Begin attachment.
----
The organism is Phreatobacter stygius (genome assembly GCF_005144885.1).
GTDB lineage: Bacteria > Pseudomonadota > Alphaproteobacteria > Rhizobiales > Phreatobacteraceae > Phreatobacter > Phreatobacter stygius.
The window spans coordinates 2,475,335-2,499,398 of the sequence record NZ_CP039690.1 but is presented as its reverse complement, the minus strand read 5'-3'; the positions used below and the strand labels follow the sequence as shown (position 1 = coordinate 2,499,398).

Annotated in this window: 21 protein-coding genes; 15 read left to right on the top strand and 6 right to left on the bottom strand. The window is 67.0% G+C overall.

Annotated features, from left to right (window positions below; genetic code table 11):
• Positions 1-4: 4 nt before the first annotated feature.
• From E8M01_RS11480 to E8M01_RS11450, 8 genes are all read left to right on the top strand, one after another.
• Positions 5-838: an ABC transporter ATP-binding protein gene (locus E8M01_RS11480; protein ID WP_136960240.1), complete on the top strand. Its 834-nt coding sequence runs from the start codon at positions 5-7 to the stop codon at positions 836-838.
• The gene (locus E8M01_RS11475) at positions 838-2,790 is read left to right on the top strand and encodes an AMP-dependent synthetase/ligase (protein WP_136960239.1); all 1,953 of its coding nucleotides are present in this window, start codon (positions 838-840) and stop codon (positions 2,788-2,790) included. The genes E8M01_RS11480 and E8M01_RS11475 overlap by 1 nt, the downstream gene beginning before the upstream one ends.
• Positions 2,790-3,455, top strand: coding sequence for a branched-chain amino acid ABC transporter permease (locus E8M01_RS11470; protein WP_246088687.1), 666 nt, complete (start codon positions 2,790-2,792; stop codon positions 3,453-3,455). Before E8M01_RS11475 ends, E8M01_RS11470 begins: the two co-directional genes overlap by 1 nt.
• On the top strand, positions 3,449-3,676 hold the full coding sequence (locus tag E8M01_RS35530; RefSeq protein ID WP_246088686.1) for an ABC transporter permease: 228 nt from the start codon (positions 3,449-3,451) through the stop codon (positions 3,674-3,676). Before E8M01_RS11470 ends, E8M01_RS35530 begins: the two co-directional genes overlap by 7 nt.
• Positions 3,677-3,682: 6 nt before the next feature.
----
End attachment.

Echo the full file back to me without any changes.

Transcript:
The organism is Phreatobacter stygius (genome assembly GCF_005144885.1).
GTDB lineage: Bacteria > Pseudomonadota > Alphaproteobacteria > Rhizobiales > Phreatobacteraceae > Phreatobacter > Phreatobacter stygius.
The window spans coordinates 2,475,335-2,499,398 of the sequence record NZ_CP039690.1 but is presented as its reverse complement, the minus strand read 5'-3'; the positions used below and the strand labels follow the sequence as shown (position 1 = coordinate 2,499,398).

Annotated in this window: 21 protein-coding genes; 15 read left to right on the top strand and 6 right to left on the bottom strand. The window is 67.0% G+C overall.

Annotated features, from left to right (window positions below; genetic code table 11):
• Positions 1-4: 4 nt before the first annotated feature.
• From E8M01_RS11480 to E8M01_RS11450, 8 genes are all read left to right on the top strand, one after another.
• Positions 5-838: an ABC transporter ATP-binding protein gene (locus E8M01_RS11480; protein ID WP_136960240.1), complete on the top strand. Its 834-nt coding sequence runs from the start codon at positions 5-7 to the stop codon at positions 836-838.
• The gene (locus E8M01_RS11475) at positions 838-2,790 is read left to right on the top strand and encodes an AMP-dependent synthetase/ligase (protein WP_136960239.1); all 1,953 of its coding nucleotides are present in this window, start codon (positions 838-840) and stop codon (positions 2,788-2,790) included. The genes E8M01_RS11480 and E8M01_RS11475 overlap by 1 nt, the downstream gene beginning before the upstream one ends.
• Positions 2,790-3,455, top strand: coding sequence for a branched-chain amino acid ABC transporter permease (locus E8M01_RS11470; protein WP_246088687.1), 666 nt, complete (start codon positions 2,790-2,792; stop codon positions 3,453-3,455). Before E8M01_RS11475 ends, E8M01_RS11470 begins: the two co-directional genes overlap by 1 nt.
• On the top strand, positions 3,449-3,676 hold the full coding sequence (locus tag E8M01_RS35530; RefSeq protein ID WP_246088686.1) for an ABC transporter permease: 228 nt from the start codon (positions 3,449-3,451) through the stop codon (positions 3,674-3,676). Before E8M01_RS11470 ends, E8M01_RS35530 begins: the two co-directional genes overlap by 7 nt.
• Positions 3,677-3,682: 6 nt before the next feature.